Day three of the London Film Festival saw me avoiding the big hitters in search of a hidden gem before hitting up the surprise film in the evening. As you’ll see I had mixed success…
Out of Blue
Carol Morley’s first film, The Falling, marked her out as a new talent with an uncompromising style and introduced the world to the wonderful Florence Pugh. In her follow up she turns her attention stateside and treads more familiar ground with a noir murder mystery. Clarkson stars as a detective investigating, with magnifying glass and everything, a killing that brings to the surface repressed memories from her own life.
I wanted so badly to like this film that it hurt all the more that I couldn’t. If most aspects of a film jar does that make it coherent? The dialogue was heavy-handed, some of the acting from supporting parts was ham-fisted, and the visuals, in sharp contrast to The Falling, were bland. When a whodunnit becomes a whocares you know you’re in trouble.
I’m sorry. I can’t go on.
Out of Blue screens at the festival on 13th, 14th, and 16th October.
The Spy Gone North
It is the mid 1990s and a South Korean spy is recruited to head North and find out what their nuclear capabilities are. With the code name “Black Venus” our spy, played by Hwang Jung-min, deliberately gets himself into a crippling level of debt before reinventing himself as a businessman with an interest in trading with the DPKR. Before long we are deep in a plot involving numerous briefcases of money, advertising deals, and a few appearances from Kim Jong-il himself.
The film looks nice and glossy and is filled with period detail and good actors in boxy suits. The plot at times gets more complex than my tired brain could follow and the film dispenses with tension in favour of endless reams of dialogue. The result is a spy thriller that delivers a history lesson rather than many actual thrills.
The Spy Gone North is a fascinating peek into the history of relations either side of the border in Korea but is a film that could do with a little less conversation and a little more action. Bonus points however for a lovely bromance that holds the film together across the DMZ.
The Spy Gone North screens at the festival on 11th, 13th, and 16th October.
In our first example of HeKniSciFi of the festival Ansel Elgort stars as both Jonathan and John; two brothers who share the same body for 12 hours a day each. Only able to communicate via video messages the two brothers live a life of strict routine and a few simple rules. Their carefully controlled world starts to crumble when Jonathan suspects John of lying to him and the brothers find themselves in conflict. What do you do when you fall out with the person closest to you, and you share the same body?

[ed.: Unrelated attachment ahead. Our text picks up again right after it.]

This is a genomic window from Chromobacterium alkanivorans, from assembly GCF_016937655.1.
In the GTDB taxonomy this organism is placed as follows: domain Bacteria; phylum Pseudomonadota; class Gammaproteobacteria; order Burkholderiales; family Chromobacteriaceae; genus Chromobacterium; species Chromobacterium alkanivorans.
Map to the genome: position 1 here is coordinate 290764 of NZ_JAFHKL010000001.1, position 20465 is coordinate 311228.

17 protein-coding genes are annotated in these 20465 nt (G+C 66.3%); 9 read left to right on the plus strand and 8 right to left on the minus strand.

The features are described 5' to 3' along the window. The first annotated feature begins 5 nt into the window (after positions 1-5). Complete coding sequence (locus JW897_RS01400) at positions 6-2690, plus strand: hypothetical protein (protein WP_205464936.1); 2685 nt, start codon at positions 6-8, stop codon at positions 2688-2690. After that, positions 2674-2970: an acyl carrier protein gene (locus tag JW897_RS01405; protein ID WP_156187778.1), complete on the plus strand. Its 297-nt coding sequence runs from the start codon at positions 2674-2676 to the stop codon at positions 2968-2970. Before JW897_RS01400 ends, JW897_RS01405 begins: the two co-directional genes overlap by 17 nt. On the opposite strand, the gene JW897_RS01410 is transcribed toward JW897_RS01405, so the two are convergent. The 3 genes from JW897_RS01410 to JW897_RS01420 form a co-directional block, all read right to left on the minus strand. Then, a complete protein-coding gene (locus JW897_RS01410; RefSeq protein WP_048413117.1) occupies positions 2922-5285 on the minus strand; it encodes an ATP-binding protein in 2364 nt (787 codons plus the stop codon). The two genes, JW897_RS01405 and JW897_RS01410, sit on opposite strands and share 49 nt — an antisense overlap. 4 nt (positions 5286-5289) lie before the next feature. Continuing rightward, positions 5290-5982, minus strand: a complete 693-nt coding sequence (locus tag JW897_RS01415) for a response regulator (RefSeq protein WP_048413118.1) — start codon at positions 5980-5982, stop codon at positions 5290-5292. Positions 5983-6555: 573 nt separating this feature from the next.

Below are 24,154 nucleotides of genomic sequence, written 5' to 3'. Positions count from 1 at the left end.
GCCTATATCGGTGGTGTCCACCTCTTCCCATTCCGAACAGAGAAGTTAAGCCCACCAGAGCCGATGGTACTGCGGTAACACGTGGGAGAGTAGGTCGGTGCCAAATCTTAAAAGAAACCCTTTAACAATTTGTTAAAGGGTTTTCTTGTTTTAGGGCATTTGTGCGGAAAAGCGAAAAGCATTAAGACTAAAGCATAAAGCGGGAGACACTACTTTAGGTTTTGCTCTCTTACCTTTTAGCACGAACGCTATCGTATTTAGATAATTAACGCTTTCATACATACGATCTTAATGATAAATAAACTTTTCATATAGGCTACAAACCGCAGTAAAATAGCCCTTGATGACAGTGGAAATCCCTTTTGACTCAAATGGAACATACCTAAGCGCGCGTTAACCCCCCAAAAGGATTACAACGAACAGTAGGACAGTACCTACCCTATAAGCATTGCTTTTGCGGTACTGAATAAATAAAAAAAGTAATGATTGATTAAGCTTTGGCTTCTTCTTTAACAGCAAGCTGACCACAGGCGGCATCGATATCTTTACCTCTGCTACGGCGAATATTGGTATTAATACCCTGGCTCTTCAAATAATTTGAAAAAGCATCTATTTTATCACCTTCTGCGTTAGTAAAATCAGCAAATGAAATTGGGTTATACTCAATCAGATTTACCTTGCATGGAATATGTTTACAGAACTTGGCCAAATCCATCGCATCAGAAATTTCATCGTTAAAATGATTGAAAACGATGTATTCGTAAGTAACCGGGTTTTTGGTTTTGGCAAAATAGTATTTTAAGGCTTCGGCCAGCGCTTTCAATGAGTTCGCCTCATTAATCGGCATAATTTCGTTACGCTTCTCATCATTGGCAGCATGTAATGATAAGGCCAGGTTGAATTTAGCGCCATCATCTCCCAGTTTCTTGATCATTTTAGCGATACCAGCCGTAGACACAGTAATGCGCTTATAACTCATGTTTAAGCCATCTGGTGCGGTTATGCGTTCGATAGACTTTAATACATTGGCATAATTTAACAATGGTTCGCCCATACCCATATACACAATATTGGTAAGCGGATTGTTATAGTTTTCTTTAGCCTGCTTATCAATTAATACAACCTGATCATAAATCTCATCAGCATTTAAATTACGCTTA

Duplicate is a lovely example of what I would call proper Science Fiction; it explores an idea to see where it leads without the distractions of spaceships, flashing lights, or killer robots. I won’t spoil how things unfold but Duplicate sticks to its remit and explores emotions over explosions and offers up a healthy dose of self reflection.
A smart slice of science fiction that is pleasingly unsoiled by genre trappings.
Duplicate screens at the festival on 14th, and 16th October.
The big surprise about this year’s surprise film was that it was a film I had never heard of, and a film I probably have never gone to see if I had. Even more surprising was the fact that it is a film directed by Peter Farrelly that is a relatively straight drama without any scenes of semen in hair.
Green Book is set in 1960s America and follows the tentative working relationship between touring classical pianist Don Shirley (Mahershala Ali) and his new driver/valet Tony Lip (Viggo Mortensen) as they drive between gigs in the American South. But wait, there’s a twist! Don Shirley is an African-American which makes his time in the South complicated and Tony is a massive racist (to begin with at least) which makes his time working for Shirley a fraught experience.
Through the film we repeatedly see Don Shirley experience a strange mix of respect and discrimination; often performing at venues at which he cannot use the same facilities as his audience. Meanwhile Tony gradually becomes (spoiler alert!) less and less racist as he finally gets to see what life is like for someone on the receiving end of his prejudices.
The film is well made, built on top of two solid central performances, and filled with plenty of laughs with a final tug on the heartstrings at the end. I can’t decide if it oversimplifies Tony’s transformation or not and whether that even matters. Green Book is a fun film with a serious heart. It isn’t going to trouble the Oscars or my DVD shelf but it not to be sniffed at either. A solid “it’s OK” from me.
Green Book is released in the UK on 1st February 2019.